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Felony Murder

Felony murder is often an incidental consequence of an offender carrying out another offense that would be considered a felony. Even if you did not mean to hurt anyone but a death occurred, you could face extensive time in prison if convicted under the Felony Murder statute. An example of when one can be charged with felony murder is if an individual burns down an abandoned building where someone is hiding inside and the person hiding dies as a result of the fire.  Felony murder is also often charged in child or elder abuse cases.

Any offense where a person loses his or her life is a complicated and sensitive matter for everyone involved. Felony murder offenses are often complex, multi-dimensional cases that can involve extensive police and crime scene investigations.  Due to the range of cases which can be charged under the felony murder statute, it can be difficult to narrow down and define the types of evidence that may be “typical” for evaluating a felony murder charge.

Generally speaking, felony murder requires proof of several different factors including that a person died during the course of a felony, that the death was the result of criminal agency of the offender, and an act of the offender was a proximate cause of death.

Felony Murder Defined

Felony murder is defined under the Virginia Code (§ 18.2 – 33) as the accidental killing of another person that occurred during the commission of a felonious crime. If the felony being committed is rape, arson, robbery, burglary, abduction, or inanimate or animate object sexual penetration then the murder is considered first degree murder. Even if the death occurs after the offender flees the scene of the crime, this can still qualify under the felony murder statute.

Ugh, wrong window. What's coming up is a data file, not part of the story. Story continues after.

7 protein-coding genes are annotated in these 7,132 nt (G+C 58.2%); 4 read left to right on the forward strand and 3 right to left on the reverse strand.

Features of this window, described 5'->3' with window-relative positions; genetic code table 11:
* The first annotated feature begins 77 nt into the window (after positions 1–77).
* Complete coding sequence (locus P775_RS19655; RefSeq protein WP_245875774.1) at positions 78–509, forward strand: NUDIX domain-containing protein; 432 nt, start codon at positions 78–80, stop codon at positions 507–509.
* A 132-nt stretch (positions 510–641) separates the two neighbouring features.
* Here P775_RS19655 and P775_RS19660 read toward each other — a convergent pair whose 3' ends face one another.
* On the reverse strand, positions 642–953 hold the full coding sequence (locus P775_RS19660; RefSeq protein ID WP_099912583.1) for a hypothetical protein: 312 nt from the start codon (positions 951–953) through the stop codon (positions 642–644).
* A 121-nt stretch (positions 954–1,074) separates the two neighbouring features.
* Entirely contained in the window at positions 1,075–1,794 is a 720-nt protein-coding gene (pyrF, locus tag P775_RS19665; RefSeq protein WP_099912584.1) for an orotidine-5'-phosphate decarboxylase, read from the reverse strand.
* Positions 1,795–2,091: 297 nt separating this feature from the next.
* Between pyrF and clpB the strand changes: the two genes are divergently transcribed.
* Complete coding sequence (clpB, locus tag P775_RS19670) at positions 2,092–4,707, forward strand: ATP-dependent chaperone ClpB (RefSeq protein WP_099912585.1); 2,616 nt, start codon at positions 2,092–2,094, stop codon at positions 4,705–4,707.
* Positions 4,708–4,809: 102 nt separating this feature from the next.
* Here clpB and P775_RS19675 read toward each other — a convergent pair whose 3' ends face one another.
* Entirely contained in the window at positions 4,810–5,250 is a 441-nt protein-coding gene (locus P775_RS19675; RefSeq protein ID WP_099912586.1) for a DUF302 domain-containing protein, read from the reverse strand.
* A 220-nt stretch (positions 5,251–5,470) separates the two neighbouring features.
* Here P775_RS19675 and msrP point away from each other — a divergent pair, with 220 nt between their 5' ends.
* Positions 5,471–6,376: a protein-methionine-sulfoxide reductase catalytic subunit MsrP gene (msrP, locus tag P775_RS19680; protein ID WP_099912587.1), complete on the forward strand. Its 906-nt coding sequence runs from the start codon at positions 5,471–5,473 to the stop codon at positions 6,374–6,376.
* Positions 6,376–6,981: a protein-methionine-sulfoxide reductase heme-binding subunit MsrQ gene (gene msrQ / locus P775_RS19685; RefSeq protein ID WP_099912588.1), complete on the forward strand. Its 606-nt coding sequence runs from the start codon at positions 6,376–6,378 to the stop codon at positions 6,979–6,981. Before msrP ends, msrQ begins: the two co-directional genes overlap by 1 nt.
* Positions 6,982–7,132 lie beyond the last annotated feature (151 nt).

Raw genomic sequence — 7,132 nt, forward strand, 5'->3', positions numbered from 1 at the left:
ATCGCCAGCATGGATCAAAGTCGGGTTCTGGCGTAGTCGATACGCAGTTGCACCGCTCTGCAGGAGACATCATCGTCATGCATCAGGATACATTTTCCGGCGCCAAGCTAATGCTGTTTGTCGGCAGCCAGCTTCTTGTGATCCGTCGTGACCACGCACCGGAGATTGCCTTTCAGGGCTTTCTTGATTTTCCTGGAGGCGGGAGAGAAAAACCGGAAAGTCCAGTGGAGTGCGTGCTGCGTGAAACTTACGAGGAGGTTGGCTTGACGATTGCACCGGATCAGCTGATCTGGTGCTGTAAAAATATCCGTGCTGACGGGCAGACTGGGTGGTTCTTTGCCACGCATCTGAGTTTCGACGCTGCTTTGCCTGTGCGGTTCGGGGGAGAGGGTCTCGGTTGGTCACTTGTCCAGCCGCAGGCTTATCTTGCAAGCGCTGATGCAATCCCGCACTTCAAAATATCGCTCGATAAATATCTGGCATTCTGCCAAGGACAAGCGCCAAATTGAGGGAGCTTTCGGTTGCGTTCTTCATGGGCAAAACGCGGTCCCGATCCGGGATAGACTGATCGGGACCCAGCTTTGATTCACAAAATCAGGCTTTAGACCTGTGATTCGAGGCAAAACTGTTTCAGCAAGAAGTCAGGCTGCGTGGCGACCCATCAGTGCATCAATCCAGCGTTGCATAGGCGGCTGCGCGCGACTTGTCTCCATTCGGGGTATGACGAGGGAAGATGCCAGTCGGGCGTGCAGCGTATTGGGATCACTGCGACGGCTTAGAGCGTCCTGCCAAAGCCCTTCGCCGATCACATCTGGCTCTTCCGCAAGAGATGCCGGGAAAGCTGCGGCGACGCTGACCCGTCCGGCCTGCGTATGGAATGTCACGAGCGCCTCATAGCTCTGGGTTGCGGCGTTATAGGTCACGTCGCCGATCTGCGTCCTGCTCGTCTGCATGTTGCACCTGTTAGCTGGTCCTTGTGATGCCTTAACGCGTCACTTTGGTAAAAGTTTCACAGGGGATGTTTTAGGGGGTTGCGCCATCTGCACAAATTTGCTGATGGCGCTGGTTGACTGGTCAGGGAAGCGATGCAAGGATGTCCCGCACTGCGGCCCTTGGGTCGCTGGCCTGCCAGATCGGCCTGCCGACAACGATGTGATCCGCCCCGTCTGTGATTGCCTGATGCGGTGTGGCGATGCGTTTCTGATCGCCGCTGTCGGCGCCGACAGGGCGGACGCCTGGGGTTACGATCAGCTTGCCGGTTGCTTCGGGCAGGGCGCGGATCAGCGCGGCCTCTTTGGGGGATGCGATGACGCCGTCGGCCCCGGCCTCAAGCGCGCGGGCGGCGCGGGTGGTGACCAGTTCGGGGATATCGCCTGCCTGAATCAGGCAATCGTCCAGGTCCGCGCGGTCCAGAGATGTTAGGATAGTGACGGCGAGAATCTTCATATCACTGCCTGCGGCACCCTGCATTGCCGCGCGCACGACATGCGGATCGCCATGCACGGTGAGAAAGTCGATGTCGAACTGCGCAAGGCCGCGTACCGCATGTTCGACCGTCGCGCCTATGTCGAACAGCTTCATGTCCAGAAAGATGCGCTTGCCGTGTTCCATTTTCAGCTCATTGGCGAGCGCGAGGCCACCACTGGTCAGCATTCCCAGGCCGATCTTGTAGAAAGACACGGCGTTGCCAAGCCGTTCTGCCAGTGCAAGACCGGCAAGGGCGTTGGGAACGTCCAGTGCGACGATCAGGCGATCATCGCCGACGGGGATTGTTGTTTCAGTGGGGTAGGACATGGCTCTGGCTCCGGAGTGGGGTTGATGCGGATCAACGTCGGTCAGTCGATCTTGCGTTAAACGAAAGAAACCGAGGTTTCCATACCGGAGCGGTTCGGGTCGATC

Felony Murder Penalties in Virginia

The specific penalties that you may face are dependent on the type of felony that you are charged with and whether you have a prior criminal history.

Generally, if you are convicted of felony murder in Virginia, you may face at least five years in prison and up to a maximum of 40 years. However, the five years is not a mandatory minimum, meaning that it can be suspended.

Defending Felony Murder in Virginia

To be convicted of felony murder in Virginia, the prosecuting attorney is responsible for proving beyond a reasonable doubt the following elements:

  1. The act causing the death was committed by a person involved in the underlying felony

  2. The act causing death was in furtherance of the felony, and

  3. Some act attributable to the defendant must have caused the death

There are three common ways to challenge felony murder. One is to challenge whether the defendant is guilty of the underlying offense. Another is to contest whether the defendant is the agent of the fatal injury. The final way is to challenge the connection between the underlying felony and the death. For example, let us imagine that someone steals a car on a Monday. If that person is then involved in a car chase on Tuesday where they strike and kill a pedestrian, then that person would not be guilty of felony murder due to the amount of time between the theft and the accident.

Your Defense Team Makes the Difference

The Roanoke Criminal Attorneys of Copenhaver, Ellett & Derrico have extensive experience defending felony murder charges in the Roanoke and surrounding areas circuit courts. When successful, they are often able to reduce jail time, fines and the charge on a client’s criminal record. They understand that a felony murder conviction can have a substantial negative impact on a client’s life, which is why they encourage you to contact them as soon as possible.

Facing felony murder charges in Virginia?

If you’ve been charged with a crime related to felony murder in Virginia, the experienced criminal defense attorneys at Copenhaver, Ellett & Derrico can help evaluate the details of your case and your options. For an appointment at our Roanoke office, call us at .